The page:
Browsing University of Alaska Fairbanks by Subject "Fishery management"
Now showing items 1-2 of 2
Urban stream management: interdisciplinary assessment of the Ship Creek fisheryThe Lower Ship Creek Fishery in the city of Anchorage, Alaska is one of the state's most popular sport fisheries. After years of channelization and development, this social-ecological system (SES) continues to experience the effects of urbanization and is struggling to achieve robustness. I applied a robustness framework to the management of management this fishery because of its semi-engineered nature. This framework uses interdisciplinary methods to study the interrelationships between the fishery's socio-economic and ecological components. Robustness is more appropriate than resilience as an analytical framework because of the relative insensitivity of the engineered components to ecological feedbacks. On Lower Ship Creek, the engineered hatchery fish continue to thrive despite declining stream conditions. The robustness of this fishery contributes to the resilience of the city by increasing local food and recreation options and supporting a diverse set of businesses. To study the robustness of this SES in the context of the resilience of Anchorage, I first combined historical photos and existing Ship Creek data with research conducted on other streams to create an environmental history of the creek. This history then was used to describe how eras of urban development have altered the creek's ecosystem processes and created new ecological constraints related to 1) loss of wetlands and riparian vegetation; 2) erosion, pollution, and channelization; 3) loss of fish species; and 4) flow alteration and habitat loss. Using Lovecraft's (2008) typology, I proposed four plausible management scenarios that highlight the trade-offs associated with management of this fishery: 1) Ship Creek Redesign, 2) Mitigation, Construction, and Maintenance, 3) KAPP Dam Removal, and 4) Business as Usual. The second of these scenarios is most consistent with the current ecological constraints, the characteristics preferred by most stakeholders, and current socio-economic trends. Since Scenario 2 will require a large monetary investment, I examined this SES's cost structure and compared it with previously published analyses of the economic benefits of the fishery. By quantifying the costs borne by each agency, I showed how externalities produce intra- and inter-agency tension. These data were used to construct a new cost-sharing framework that provides decision makers with an economic incentive to work more cooperatively in the future. I then explored the interrelationship of the SES's socioeconomic and ecological subsystems, using Anderies et al.'s (2004) framework. I applied Ostrom's design principles (1990) to sport fisheries to explore the reasons why agencies have not cooperated to produce a more robust fishery. This SES fails to meet three of the design principles: it lacks 1) an equal proportion of benefits and costs, 2) collective-choice arrangements, and 3) user and biophysical monitoring. I then suggest how to improve the design and increase the robustness of this SES. This study proposes that the maintenance of semi-engineered systems is important both for local users and for the resilience of states and countries. In the context of global trends toward increasing urbanization, this study provides an interdisciplinary approach to increasing the robustness of urban streams and building resilience within states and countries.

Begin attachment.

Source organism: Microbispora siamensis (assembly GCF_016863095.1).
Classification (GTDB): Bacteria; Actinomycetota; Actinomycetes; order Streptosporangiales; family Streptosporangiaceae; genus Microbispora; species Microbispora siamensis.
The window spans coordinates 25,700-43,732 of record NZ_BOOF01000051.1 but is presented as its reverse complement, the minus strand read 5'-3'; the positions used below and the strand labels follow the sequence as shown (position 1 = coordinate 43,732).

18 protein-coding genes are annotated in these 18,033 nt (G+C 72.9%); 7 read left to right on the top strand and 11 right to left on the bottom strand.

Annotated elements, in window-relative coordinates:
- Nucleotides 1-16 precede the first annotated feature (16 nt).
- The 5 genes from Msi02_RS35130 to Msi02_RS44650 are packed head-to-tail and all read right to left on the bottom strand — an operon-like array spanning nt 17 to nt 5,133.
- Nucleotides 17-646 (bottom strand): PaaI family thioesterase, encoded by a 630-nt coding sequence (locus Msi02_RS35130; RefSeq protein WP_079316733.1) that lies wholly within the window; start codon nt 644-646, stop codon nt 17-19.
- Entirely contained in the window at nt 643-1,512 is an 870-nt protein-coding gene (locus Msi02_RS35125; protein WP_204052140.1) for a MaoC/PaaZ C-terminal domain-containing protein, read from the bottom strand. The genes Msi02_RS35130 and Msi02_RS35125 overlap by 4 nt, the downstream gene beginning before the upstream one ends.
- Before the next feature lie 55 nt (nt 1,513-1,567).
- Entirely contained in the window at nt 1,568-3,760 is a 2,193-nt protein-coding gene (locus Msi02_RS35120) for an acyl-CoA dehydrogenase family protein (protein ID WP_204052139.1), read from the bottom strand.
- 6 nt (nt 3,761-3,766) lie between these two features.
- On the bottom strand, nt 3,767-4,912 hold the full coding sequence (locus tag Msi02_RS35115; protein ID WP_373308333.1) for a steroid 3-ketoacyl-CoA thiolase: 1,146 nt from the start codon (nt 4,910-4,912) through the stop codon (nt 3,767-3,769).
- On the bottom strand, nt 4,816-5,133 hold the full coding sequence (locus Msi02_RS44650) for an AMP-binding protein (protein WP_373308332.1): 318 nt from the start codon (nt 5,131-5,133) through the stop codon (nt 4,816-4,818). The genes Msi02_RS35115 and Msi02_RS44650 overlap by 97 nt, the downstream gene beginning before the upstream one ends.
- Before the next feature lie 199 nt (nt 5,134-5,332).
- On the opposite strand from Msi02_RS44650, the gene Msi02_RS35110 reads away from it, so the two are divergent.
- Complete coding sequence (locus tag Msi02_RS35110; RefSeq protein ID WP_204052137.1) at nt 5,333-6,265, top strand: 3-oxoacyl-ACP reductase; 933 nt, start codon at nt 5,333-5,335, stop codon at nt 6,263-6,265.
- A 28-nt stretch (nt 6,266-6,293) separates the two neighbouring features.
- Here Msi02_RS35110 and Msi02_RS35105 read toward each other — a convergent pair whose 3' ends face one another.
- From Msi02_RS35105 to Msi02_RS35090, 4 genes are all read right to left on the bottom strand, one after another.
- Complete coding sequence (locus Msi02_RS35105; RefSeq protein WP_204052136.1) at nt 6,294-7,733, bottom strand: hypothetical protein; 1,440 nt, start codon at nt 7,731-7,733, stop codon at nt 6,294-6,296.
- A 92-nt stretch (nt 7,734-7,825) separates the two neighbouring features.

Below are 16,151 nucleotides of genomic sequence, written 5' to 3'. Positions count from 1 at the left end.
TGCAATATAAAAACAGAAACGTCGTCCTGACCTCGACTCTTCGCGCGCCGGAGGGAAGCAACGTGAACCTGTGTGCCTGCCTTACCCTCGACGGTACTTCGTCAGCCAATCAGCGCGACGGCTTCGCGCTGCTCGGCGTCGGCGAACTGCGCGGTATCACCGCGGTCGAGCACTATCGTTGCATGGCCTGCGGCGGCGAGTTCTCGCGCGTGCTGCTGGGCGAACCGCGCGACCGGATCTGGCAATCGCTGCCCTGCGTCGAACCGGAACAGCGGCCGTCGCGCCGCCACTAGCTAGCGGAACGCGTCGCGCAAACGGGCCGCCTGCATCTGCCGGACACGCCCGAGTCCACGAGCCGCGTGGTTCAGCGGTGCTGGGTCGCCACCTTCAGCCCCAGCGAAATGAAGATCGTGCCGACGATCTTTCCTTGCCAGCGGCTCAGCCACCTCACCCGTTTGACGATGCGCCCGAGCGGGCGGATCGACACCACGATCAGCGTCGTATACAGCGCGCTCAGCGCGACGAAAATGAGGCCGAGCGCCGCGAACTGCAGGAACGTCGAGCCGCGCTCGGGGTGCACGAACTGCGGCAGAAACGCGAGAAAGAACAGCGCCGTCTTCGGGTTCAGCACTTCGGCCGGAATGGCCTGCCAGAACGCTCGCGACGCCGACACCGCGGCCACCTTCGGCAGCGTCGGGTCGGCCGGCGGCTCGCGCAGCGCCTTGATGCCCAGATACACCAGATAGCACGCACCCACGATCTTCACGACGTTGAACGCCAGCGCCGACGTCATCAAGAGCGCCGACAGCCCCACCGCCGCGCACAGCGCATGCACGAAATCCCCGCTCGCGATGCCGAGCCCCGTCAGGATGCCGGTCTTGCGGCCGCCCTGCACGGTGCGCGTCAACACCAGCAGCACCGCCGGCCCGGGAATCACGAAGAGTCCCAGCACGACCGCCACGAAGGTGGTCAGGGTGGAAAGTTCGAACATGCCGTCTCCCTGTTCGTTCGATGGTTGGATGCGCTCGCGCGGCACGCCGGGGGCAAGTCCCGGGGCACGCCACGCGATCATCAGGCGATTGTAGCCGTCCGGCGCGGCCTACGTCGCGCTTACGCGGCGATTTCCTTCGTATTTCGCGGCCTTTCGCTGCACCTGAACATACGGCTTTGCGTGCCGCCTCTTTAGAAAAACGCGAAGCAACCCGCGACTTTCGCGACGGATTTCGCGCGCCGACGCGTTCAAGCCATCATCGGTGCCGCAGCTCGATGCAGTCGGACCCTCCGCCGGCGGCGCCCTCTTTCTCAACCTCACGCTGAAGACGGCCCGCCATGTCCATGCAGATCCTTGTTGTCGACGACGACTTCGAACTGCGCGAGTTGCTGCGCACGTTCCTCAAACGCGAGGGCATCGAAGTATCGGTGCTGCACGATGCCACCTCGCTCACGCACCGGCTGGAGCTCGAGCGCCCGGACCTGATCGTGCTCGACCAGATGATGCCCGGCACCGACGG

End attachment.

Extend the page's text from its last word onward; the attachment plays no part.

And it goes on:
Using local knowledge to inform commercial fisheries science and management in Poland and AlaskaScience and decision making in commercial fisheries management take place in the context of uncertainty. This research demonstrates ways that local knowledge held by fishermen can be used to mitigate that uncertainty. This dissertation documents local knowledge of fishermen in Poland and Alaska, and contributes to the development of methods for utilizing that local knowledge in commercial fisheries management. Specific case study examples were developed through exploratory interviews with fishermen in the two study regions. Interviews were conducted with Baltic cod (Gadus morhua) fishermen in Poland and Pacific halibut (Hippoglossus stenolepis) fishermen in Alaska. Qualitative and quantitative methods were used to analyze local knowledge about ecosystems, as well as preferences held by fishermen about regulations. Cultural consensus analysis was used to quantify agreement among fishermen in Poland about the abundance and condition of cod, and generalized additive modeling was used to show how fishermen and scientists attributed different causes to similar observed phenomena. Multiple factor analysis and logistic regression were used to demonstrate how fishing characteristics influence encounters with incidental catch in the commercial fishery for halibut in Southeast Alaska. Finally, an analytic hierarchy process model was used to shed light on preferences halibut fishermen have about data collection methods on their vessels. All findings show how the inclusion of fishermen's local knowledge in fisheries management need not be limited to informal conversations or public testimony at meetings in order to be meaningfully interpretable by managers.